The second presentation was the pre-recorded testimony of sister Gregoria Varcalcel Véliz who worked for the San Vicente Parish for 53 years and served a mission in Rabinal from 1976 to 1983. She described arriving in the region soon after the earthquake of 1976. As head of the Parish’s Commission for Women, she witnessed the many accounts of violence in the region. She shared about how they began to see the violence increase after a massacre that occurred in Rabinal on September 15th, where not many people were killed but it alerted them to what was happening. Subsequent massacres they learned about included those in Rio Negro where first the men were killed and then the women who were forced to dance for the military prior to being raped and then killed.
Sister Gregoria Varcalcel Véliz also mentioned learning about the massacre in the community of Agua Fría. This knowledge came from accounts of women who came to the Parish seeking help. On one occasion, she received a woman who had come to seek help to get an abortion because she was carrying a child resulting from a rape she had experienced. They provided support for the woman, later helping her put the child up for adoption. Another time, she received a woman who asked for help to get out of Rabinal, citing that her husband had been killed and she had many children to take care of and she wanted to go work on the coast [Pacific] but that the military commissioners would not allow the widows to leave. Instead, the widows had their identity papers taken from them and were forced to become the women of the commissioners.
Sister Gregoria recalled also hearing of the massacres of Chichupac and Plan de Sanchez. She recalled meeting a man who had rescued his daughter after she was viciously raped and was assumed to be dead. The men told her how he had to carry his daughter to the health clinic and how she told him of his ordeal at the hands of her abusers on the way to the clinic. Soon after they arrived to seek medical help, the clinic was surrounded by the military and he was forced to leave while his daughter remained inside. Sometime later, a doctor came out to tell him his daughter had died, something the man could not believe because his daughter’s injuries were not life-threatening. He believed the military had killed her.
Rape and violence against women was very common, for example, she met a 23-year-old woman who was raped many times to the point where her bladder was completely destroyed. This led to the Parish to address the issue of widows and all the children who were left without parents in need of health services. However, it was very dangerous at the time to be a health promoter and she recounted cases where men who were community health promoters had to hide for fear of being killed. As part of the Parish, she was sometimes able to travel in and out of communities to help rescue people in danger, however, at times they were told by women not to visit communities anymore because the women had been prohibited by the military from receiving visits. During these times, many children were found and given in adoption, including one child she recalled being found feeding on the body of the deceased mother.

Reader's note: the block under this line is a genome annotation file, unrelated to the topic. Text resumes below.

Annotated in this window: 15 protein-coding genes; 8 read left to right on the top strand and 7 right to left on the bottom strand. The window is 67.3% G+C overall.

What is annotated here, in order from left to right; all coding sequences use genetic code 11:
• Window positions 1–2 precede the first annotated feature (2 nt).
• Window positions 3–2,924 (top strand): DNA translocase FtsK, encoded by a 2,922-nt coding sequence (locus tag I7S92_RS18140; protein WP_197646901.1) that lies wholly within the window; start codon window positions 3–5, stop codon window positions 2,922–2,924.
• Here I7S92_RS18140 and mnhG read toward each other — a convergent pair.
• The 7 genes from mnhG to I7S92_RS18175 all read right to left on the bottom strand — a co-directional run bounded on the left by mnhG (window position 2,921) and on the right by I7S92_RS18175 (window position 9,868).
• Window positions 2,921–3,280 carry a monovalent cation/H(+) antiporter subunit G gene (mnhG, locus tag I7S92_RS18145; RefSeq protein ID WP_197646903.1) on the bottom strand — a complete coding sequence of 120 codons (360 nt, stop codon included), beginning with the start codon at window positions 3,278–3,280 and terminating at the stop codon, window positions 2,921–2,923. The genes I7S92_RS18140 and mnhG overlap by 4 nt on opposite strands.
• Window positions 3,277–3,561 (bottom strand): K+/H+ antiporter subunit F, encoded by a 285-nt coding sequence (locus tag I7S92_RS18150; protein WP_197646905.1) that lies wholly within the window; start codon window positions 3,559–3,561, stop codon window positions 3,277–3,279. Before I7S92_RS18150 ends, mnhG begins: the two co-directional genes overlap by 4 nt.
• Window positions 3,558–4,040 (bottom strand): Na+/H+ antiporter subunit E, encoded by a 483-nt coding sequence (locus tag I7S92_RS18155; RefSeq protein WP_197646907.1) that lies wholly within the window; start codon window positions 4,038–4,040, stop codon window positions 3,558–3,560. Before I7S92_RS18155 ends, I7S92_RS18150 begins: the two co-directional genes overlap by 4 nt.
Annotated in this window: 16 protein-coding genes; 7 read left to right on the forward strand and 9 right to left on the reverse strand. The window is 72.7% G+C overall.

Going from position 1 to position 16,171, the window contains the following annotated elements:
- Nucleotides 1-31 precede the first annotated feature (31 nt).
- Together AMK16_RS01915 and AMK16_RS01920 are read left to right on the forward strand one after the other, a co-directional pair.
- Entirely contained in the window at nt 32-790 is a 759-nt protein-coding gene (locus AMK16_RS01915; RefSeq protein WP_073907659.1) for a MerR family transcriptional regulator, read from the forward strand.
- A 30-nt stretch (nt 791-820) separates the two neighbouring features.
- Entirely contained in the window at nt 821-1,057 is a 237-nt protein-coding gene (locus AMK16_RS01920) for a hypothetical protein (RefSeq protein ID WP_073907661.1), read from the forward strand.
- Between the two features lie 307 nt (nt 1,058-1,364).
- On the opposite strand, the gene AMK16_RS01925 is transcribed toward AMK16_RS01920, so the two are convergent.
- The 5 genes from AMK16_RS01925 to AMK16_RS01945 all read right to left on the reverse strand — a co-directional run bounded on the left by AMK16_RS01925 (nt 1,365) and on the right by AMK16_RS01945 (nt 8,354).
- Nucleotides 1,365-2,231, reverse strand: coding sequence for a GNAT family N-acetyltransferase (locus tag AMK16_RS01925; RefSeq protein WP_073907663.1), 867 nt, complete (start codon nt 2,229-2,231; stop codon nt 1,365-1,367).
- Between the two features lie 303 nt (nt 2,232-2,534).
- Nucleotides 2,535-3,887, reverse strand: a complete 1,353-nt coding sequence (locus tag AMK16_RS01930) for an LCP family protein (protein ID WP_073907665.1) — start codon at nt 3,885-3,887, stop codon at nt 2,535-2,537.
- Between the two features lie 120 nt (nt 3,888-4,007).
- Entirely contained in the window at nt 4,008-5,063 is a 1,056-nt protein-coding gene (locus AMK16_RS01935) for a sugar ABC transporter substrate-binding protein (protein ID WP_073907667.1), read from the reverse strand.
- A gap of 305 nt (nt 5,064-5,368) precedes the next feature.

The last report to be presented included interview footage of General Manuel Benedicto Lucas García who served as the Chief of Staff of the Guatemalan Army during the time of his brother’s Presidency. In the interviews, Lucas Garcia shares his view on war as a necessary thing to help reduce populations, arguing that without war the peasant farmers would grow uncontrolled. He states that if it is God’s will to be at war then there will be war.
The General was trained in the French Official Army and cites that his brother and his uncle Miguel Garcia Granados are the sources of inspiration for his career– for which he believes he is a well-celebrated icon.
In the interview, Benedicto Lucas García asserts the creation of patrols of 12 men who were often given three-day rations and sent out on missions in the mountains but discredits the arguments that the military could have carried out any crimes. In his words, patrol members, being Indigenous, were too noble to commit crimes. He argues that Plan Sofía did not exist, and that genocide did not take place because everyone was a peasant. Plaza Publica’s report states that 65% of the massacres and 45% of the disappearances committed during internal armed conflict happened in the departments of Alta Verapaz, Baja Verapaz, and Quiché. Similarly, 2 of the 5 Rio Negro massacres happened during Manuel Benedicto Lucas Garcia’s time as Chief of Staff of the Guatemalan army. The General, however, contends that the mass graves found in military compounds are in fact cemeteries that were made to bury the dead of the 1976 earthquake.
The footage concludes with a caption stating that the general was captured on the 6th of January 2016 for his involvement in the crimes that occurred in military zone 21, (now known as CREOMPAZ, the site of the largest known case of forced disappearance in all of Latin America).
Copies of all reports were made official and submitted to the court. The trial will resume Monday, January 17th at 8:30 AM Guatemala time.
Read the report-back for day 8 here.
Read the report-back from day 10 here.